Featured List

Maxine Hong Kingston

Our newest Top Ten list comes from one of America’s most celebrated writers, Maxine Hong Kingston, who has used Chinese-American experiences to depict the human condition through several works of nonfiction and one novel.

The daughter of Chinese immigrants who operated a California gambling house in the 1940s and later a laundry, Kingston often blends autobiography and mythology in her work. Her first book – “The Woman Warrior” (1976) which won the National Book ... read more ...

The Book: The Top Ten

    A Harlot High and Low

    A Harlot High and Low by Honoré de Balzac (1847). Balzac claimed a crime lay behind every great fortune. Here his master criminal from Père Goriot, Vautrin, tests that hypothesis by orchestrating the rise of the poet, dandy, and social parasite Lucien de Rubempré. Vautrin is in love with him. So is Esther, a reformed prostitute.

    A Heart So White

    A Heart So White by Javier Marías (1994). Juan knows only this about his shady, twice-widowed father: before marrying Juan’s mother, he had wed her older sister, who committed suicide shortly after the ceremony.

    A House for Mr. Biswas

    A House for Mr. Biswas by V. S. Naipaul (1961). An Indian man living in Trinidad, Mr. Biswas is a tenant in some houses and an unfavored relative in others. All he wants is a home of his own. His adult son narrates this story of his monumental search for a home and all that implies.

    A Legacy

    A Legacy by Sybille Bedford (1956).

    Appreciation of Sybille Bedford’s A Legacy by David Leavitt

    A Midsummer Night’s Dream

    A Midsummer Night’s Dream by William Shakespeare (1595). The summit of Shakespeare’s early romantic comedies, this play explores the troubled course of love leading to the marriages of King Theseus of Athens and Hippolyta, Queen of the Amazons, and two young aristocratic Athenian couples.

    A Passage to India

    A Passage to India by E. M. Forster (1924). A handful of English people searching for the “real” India get far more than they bargained for—up to and including a terrifying transcendental experience in a very dark cave.

    A Personal Matter

    A Personal Matter  by Kenzaburo Oë (1969). The preeminent voice of Japan’s New Left from the 1960s, Oë brings a most un-Japanese rawness and rebellion to his semiautobiographical story of a young intellectual who fathers a brain-damaged baby.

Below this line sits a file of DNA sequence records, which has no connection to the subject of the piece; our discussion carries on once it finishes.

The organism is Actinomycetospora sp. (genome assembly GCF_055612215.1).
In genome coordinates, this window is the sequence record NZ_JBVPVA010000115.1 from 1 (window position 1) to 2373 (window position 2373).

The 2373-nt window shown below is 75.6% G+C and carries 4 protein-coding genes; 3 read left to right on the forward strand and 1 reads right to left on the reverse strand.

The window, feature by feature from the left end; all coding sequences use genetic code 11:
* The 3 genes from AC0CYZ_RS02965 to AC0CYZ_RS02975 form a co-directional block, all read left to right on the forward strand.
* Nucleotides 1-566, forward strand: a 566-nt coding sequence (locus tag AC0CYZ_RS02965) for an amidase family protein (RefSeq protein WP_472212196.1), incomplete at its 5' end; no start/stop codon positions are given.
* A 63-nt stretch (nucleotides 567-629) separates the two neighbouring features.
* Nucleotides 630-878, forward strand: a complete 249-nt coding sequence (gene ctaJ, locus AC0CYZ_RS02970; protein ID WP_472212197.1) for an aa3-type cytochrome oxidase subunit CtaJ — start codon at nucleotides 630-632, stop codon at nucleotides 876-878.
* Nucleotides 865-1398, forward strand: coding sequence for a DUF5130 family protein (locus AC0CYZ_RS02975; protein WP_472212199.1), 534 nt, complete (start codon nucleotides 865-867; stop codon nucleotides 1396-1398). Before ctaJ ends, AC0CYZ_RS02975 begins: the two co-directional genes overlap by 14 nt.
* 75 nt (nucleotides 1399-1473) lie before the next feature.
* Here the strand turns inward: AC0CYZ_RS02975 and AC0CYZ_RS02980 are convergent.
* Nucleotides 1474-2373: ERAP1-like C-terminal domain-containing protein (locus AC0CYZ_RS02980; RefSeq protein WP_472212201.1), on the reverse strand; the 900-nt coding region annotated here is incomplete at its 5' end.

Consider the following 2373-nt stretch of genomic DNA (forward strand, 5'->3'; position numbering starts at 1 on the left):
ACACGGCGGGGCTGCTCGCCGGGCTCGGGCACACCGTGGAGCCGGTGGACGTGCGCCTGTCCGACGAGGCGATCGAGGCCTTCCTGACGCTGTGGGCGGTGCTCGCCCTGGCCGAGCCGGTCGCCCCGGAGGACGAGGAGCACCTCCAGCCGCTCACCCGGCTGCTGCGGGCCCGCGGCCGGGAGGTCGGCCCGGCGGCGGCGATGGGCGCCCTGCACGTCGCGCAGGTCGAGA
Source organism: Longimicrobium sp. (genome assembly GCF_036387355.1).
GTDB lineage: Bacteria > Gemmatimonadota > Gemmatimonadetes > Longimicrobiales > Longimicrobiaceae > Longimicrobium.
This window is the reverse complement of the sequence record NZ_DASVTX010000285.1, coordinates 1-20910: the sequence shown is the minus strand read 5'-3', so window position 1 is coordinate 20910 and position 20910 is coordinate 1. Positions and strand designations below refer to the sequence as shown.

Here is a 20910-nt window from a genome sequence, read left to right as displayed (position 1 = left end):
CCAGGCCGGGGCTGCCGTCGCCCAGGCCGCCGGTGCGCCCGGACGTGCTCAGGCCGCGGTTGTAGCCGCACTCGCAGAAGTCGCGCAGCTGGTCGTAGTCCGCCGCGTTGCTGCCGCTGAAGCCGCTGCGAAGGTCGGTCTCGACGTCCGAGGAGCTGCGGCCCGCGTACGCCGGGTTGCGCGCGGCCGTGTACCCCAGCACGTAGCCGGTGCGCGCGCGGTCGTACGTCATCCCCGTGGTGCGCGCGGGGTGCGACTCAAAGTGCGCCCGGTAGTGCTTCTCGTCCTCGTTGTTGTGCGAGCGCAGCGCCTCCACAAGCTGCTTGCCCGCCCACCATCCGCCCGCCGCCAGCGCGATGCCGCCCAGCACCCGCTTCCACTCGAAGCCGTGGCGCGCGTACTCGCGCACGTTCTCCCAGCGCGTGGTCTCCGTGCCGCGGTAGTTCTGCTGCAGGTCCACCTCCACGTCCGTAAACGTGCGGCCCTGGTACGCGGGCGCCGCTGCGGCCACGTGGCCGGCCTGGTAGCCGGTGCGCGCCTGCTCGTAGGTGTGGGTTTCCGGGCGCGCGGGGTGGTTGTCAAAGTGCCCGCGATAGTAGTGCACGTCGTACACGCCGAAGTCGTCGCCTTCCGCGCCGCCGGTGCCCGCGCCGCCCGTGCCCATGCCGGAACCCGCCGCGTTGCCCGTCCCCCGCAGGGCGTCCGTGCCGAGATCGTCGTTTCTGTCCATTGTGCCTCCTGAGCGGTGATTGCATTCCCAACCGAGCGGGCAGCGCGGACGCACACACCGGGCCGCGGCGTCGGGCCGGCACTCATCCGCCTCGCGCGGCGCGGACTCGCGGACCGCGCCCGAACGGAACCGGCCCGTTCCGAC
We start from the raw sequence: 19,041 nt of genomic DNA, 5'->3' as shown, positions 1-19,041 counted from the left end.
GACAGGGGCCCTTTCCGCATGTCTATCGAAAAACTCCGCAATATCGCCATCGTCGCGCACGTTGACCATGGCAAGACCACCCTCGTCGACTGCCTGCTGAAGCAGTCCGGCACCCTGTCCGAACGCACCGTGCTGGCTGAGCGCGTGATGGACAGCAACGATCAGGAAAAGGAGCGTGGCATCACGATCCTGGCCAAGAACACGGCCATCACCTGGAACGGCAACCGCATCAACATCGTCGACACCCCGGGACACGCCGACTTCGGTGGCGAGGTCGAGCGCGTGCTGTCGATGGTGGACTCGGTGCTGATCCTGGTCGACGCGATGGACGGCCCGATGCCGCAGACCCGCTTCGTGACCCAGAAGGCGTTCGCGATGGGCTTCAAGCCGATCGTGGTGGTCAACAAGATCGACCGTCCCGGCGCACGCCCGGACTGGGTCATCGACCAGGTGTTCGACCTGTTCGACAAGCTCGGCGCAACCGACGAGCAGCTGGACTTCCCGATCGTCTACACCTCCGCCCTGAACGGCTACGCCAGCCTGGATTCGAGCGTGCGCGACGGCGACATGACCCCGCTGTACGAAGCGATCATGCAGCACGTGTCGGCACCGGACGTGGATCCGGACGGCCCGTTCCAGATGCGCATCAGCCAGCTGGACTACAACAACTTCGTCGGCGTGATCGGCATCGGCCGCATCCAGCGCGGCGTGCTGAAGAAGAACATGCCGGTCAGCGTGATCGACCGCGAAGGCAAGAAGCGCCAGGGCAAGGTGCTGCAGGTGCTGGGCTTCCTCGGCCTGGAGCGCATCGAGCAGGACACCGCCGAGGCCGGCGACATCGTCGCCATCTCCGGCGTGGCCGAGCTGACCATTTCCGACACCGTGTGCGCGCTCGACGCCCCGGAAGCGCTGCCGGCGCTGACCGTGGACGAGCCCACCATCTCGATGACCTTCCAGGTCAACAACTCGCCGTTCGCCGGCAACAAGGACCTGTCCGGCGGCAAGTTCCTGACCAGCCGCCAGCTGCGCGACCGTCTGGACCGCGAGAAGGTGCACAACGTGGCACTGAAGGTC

A Prayer for Owen Meany

    A Prayer for Owen Meany by John Irving (1989). Set in a vividly drawn New Hampshire town in the 1950s and 1960s, this novel’s title character is a tiny boy with a “wrecked voice” and no talent for baseball. In fact, the only ball he hits kills the mother of his best friend, narrator Johnny Wheelwright.

    A Raisin in the Sun

    A Raisin in the Sun by Lorraine Hansberry (1959). Hansberry’s award-winning play was the first by a black woman to be produced on Broadway. It focuses on the Youngers, a struggling African American family in 1950s Chicago, who must decide how to spend the $10,000 insurance money Mama collects from her deceased husband.

    Pages

    New List

    Joyce Carol Oates

    1. Crime and Punishment by Fyodor Dostoevsky (1866).
    2. Ulysses by James Joyce (1922).
    3. The Sound and the Fury by William Faulkner (1929).
    4. The poems of Emily Dickinson (1830–86).
    5. The stories of Franz Kafka (1883–1924).
    6. The Red and the Black by Stendhal (1830).
    7. The Rainbow by D. H. Lawrence (1915).
    8. Women in Love by D. H. Lawrence (1920).
    9. Moby-Dick by Herman Melville (1851).
    10. Adventures of Huckleberry Finn by Mark Twain (1884).




     

    Classic List

    Mary Gaitskill

    1. Ulysses by James Joyce (1922).
    2. Lolita by Vladimir Nabokov (1955).
    3. Pale Fire by Vladimir Nabokov (1962).
    4. Bleak House by Charles Dickens (1853).
    5. Madame Bovary by Gustave Flaubert (1857).
    6. To the Lighthouse by Virginia Woolf (1927).
    7. Gusev by Anton Chekhov (1860–1904).
    8. Peter Pan by J. M. Barrie (1904).
    9. Dead Souls by Nikolai Gogol (1842).
    10. The Hunchback of Notre Dame by Victor Hugo (1831).

     





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